Graphic Novel Review – Kusama by Elisa Macellari

Kusama: The Graphic Novel
by
Elisa Macellari

Rating: 5 out of 5.

In an effort to learn more about graphic novels, I picked up Kusama by Elisa Macellari. It’s all about the famous Japanese artist Yayoi Kusama, who came to New York in 1958 when she was in her twenties and became a pop art sensation, all the while struggling from severe psychic disorders. To cope with her anxiety, hallucinations and intense feelings of depersonalization, she used art as a form of self-medication.

In her early years, she drew and painted and later moved to performance art, sculpture, installation and other forms of abstract art. Her art represents feminism, sexuality, minimalism and surrealism. Much of her expression is represented in red and white polka dots and her naked performance art, representing free love and homosexual sex during the sixties, often occurred in public places. I’m not an art expert, so I’ll stop there, but you can find plenty of information about her online.

By Terence Ong – Own work, CC BY-SA 3.0
https://commons.wikimedia.org/w/index.php?curid=1237671

So, on to the graphic novel. Graphic novel is an umbrella term, but this one is actually a graphic biography. I was struck by how powerfully the illustrations, all in red, white and black, and the words came together to depict Kusama’s life, especially her childhood and her fragile mental health. Her parents fought, her mother berated her and her father was unfaithful. I thought the author/illustrator did a fantastic job showing Kusama’s hallucinations, sadness and feelings of detachment while chronicling her life. Through the pictures, I could tell how lost she felt and understand the therapeutic power of her art.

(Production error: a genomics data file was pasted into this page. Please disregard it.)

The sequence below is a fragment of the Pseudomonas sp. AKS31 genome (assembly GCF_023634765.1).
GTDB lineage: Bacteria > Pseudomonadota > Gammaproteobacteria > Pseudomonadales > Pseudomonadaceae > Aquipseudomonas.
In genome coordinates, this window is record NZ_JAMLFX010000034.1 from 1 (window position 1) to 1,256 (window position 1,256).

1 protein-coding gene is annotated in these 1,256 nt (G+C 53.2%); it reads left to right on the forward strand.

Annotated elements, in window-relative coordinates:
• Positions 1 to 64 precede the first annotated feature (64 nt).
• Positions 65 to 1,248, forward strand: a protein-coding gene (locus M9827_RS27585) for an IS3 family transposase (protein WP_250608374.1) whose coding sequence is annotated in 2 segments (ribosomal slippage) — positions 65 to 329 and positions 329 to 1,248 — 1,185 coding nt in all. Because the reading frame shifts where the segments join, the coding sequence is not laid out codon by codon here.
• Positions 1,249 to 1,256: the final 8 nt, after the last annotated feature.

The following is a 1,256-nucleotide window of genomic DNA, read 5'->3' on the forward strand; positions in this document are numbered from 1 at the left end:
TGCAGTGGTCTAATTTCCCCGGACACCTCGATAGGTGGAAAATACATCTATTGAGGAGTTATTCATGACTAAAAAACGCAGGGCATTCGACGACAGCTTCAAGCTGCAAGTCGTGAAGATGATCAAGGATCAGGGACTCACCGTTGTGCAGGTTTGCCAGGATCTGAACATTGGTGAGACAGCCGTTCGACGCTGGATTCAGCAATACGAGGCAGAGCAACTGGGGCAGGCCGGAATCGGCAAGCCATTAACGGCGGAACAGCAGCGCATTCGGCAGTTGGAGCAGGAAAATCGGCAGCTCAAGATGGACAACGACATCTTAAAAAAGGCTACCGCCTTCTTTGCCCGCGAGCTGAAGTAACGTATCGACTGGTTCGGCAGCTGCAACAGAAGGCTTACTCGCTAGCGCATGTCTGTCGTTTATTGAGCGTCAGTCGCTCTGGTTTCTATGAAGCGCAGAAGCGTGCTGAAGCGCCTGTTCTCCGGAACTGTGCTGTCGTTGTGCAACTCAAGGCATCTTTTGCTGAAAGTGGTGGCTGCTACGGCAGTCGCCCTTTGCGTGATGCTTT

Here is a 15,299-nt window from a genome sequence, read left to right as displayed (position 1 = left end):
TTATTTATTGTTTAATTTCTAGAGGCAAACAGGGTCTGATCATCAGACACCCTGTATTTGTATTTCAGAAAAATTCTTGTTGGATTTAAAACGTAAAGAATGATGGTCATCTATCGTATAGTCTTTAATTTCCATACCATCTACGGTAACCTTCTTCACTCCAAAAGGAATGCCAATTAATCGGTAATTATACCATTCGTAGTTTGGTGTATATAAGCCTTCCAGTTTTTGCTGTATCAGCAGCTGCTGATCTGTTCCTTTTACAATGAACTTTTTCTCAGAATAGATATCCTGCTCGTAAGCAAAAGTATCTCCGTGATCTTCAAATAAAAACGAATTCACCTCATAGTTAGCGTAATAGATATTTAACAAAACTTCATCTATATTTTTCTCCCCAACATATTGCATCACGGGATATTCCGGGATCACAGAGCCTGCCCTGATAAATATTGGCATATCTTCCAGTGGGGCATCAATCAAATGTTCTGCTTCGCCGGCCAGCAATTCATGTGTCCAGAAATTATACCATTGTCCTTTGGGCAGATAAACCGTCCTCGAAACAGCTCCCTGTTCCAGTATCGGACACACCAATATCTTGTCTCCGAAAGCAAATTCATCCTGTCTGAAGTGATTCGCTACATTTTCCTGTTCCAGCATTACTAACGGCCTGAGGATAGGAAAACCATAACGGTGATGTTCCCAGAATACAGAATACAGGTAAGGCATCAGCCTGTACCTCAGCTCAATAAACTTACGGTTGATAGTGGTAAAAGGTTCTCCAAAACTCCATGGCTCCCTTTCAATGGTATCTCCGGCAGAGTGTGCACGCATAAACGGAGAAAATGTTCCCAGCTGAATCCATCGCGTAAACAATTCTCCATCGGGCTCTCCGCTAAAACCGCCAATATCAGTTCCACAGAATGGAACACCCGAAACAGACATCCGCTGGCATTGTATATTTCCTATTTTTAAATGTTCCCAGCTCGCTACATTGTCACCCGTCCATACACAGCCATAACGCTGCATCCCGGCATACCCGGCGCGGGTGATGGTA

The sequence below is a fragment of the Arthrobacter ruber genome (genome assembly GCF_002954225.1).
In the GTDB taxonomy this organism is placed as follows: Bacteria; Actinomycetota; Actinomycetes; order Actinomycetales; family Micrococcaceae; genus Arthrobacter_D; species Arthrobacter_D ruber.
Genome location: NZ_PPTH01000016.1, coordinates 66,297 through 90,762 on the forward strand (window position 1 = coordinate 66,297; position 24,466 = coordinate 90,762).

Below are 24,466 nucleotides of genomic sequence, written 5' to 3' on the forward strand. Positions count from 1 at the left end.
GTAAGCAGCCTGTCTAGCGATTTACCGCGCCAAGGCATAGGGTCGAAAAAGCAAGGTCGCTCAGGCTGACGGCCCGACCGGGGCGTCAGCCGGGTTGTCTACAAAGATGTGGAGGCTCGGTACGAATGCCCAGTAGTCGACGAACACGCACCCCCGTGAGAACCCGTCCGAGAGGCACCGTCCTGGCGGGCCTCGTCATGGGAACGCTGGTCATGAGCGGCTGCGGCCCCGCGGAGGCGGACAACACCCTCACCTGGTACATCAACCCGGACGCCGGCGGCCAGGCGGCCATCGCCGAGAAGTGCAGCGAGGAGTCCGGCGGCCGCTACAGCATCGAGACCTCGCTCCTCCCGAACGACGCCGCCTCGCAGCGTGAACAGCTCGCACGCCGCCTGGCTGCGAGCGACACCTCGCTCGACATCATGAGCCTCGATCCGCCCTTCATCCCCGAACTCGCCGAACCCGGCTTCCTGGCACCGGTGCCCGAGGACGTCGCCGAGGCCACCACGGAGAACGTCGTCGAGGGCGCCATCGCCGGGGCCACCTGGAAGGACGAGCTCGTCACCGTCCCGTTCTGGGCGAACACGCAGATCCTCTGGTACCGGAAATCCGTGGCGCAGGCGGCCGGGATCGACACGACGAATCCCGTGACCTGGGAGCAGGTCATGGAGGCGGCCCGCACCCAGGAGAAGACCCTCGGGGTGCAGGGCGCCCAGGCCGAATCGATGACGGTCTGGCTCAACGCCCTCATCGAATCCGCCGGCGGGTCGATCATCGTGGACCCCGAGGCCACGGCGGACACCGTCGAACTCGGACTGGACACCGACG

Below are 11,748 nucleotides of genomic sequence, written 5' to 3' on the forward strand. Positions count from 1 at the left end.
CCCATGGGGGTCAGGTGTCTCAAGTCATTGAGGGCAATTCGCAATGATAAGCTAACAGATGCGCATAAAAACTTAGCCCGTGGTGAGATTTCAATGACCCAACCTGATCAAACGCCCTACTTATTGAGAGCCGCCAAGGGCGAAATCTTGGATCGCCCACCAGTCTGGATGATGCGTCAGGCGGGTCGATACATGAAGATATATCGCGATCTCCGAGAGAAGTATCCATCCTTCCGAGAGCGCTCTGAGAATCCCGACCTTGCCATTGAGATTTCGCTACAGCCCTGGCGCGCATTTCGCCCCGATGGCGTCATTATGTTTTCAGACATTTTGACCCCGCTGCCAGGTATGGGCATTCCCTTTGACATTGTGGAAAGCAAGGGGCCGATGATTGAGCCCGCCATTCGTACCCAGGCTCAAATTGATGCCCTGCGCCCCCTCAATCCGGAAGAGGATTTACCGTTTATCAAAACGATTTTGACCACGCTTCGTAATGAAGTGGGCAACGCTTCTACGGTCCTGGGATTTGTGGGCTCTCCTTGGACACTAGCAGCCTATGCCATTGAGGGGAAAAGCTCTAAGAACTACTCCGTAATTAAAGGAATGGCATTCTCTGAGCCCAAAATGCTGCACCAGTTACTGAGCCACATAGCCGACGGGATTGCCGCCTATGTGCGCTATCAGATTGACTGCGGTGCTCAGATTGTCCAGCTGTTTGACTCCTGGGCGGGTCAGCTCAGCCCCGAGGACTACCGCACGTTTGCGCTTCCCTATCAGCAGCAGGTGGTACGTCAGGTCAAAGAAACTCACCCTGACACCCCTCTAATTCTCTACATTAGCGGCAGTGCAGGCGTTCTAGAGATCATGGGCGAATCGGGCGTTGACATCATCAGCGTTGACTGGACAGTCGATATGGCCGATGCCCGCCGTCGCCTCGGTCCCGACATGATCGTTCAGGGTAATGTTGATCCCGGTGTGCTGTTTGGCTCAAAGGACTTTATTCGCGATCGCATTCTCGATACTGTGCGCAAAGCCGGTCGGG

Macellari also tells how Kusama, desperate to leave her unhappy home in Japan, wrote to the American modern artist Georgia O’Keeffe for advice. The two began a correspondence and O’Keeffe offered to show Kusama’s art at galleries in New York. Soon after, Kusama made the move to New York.

Kusama returned to Japan in 1973 and disappeared from the art scene for twenty years. The Japan she knew had changed and she had trouble fitting in. She admitted herself to a psychiatric hospital to treat her fragile mental state where she used art as therapy. Slowly, her art became recognized in Japan. At ninety-three, she continues to create and is recognized worldwide.

Now, Kusama reflects on her life and career and her parents. “My entire life I have swung between feelings of love and hate for my parents. If I have got to this age, I owe it only to them. They prepared me for the light and shadows of life and death.”

A note about adult graphic novels. These are not kids’ books! They are colorful and inviting, but the pages inside are for adult eyes. I found this book compelling and extremely readable. I read it twice to let it all soak in. There are plenty of biographies about Kusama. This is a good place to start. Its minimalist presentation fits perfectly with the artist’s style.

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Graphic Novel Review – Going into Town: A Love Letter to New York by Roz Chast

Going into Town: A Love Letter to New York
by
Roz Chast

Rating: 5 out of 5.